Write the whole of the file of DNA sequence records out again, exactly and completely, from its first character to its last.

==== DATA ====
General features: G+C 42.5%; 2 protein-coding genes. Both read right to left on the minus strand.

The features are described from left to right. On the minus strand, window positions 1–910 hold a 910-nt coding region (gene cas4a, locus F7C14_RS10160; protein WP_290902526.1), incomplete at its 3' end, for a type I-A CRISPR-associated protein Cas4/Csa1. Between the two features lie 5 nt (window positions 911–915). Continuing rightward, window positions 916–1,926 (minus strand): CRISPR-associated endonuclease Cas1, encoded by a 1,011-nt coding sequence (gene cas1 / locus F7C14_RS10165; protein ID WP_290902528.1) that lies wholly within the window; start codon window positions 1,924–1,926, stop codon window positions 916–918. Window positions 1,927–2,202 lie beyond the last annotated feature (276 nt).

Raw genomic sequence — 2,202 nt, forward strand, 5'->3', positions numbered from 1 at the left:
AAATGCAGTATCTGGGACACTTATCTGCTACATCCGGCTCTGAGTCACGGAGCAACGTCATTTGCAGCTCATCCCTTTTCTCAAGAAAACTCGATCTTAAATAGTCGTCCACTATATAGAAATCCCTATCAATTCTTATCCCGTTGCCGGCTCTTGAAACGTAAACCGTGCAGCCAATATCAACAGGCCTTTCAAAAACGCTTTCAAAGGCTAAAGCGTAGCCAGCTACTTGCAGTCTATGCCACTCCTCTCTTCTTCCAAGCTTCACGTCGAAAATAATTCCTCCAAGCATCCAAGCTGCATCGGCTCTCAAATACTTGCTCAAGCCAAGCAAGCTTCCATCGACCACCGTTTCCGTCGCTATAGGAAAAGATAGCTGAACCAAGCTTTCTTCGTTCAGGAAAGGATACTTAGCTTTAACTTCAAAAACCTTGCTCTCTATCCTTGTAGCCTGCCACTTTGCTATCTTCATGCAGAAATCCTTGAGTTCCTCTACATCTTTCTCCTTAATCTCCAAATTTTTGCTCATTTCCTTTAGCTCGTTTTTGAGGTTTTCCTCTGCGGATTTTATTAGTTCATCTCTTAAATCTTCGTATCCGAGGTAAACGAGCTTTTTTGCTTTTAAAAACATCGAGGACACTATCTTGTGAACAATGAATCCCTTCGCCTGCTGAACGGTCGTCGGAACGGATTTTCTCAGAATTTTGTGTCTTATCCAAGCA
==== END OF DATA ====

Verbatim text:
General features: G+C 42.5%; 2 protein-coding genes. Both read right to left on the minus strand.

The features are described from left to right. On the minus strand, window positions 1–910 hold a 910-nt coding region (gene cas4a, locus F7C14_RS10160; protein WP_290902526.1), incomplete at its 3' end, for a type I-A CRISPR-associated protein Cas4/Csa1. Between the two features lie 5 nt (window positions 911–915). Continuing rightward, window positions 916–1,926 (minus strand): CRISPR-associated endonuclease Cas1, encoded by a 1,011-nt coding sequence (gene cas1 / locus F7C14_RS10165; protein ID WP_290902528.1) that lies wholly within the window; start codon window positions 1,924–1,926, stop codon window positions 916–918. Window positions 1,927–2,202 lie beyond the last annotated feature (276 nt).

Raw genomic sequence — 2,202 nt, forward strand, 5'->3', positions numbered from 1 at the left:
AAATGCAGTATCTGGGACACTTATCTGCTACATCCGGCTCTGAGTCACGGAGCAACGTCATTTGCAGCTCATCCCTTTTCTCAAGAAAACTCGATCTTAAATAGTCGTCCACTATATAGAAATCCCTATCAATTCTTATCCCGTTGCCGGCTCTTGAAACGTAAACCGTGCAGCCAATATCAACAGGCCTTTCAAAAACGCTTTCAAAGGCTAAAGCGTAGCCAGCTACTTGCAGTCTATGCCACTCCTCTCTTCTTCCAAGCTTCACGTCGAAAATAATTCCTCCAAGCATCCAAGCTGCATCGGCTCTCAAATACTTGCTCAAGCCAAGCAAGCTTCCATCGACCACCGTTTCCGTCGCTATAGGAAAAGATAGCTGAACCAAGCTTTCTTCGTTCAGGAAAGGATACTTAGCTTTAACTTCAAAAACCTTGCTCTCTATCCTTGTAGCCTGCCACTTTGCTATCTTCATGCAGAAATCCTTGAGTTCCTCTACATCTTTCTCCTTAATCTCCAAATTTTTGCTCATTTCCTTTAGCTCGTTTTTGAGGTTTTCCTCTGCGGATTTTATTAGTTCATCTCTTAAATCTTCGTATCCGAGGTAAACGAGCTTTTTTGCTTTTAAAAACATCGAGGACACTATCTTGTGAACAATGAATCCCTTCGCCTGCTGAACGGTCGTCGGAACGGATTTTCTCAGAATTTTGTGTCTTATCCAAGCA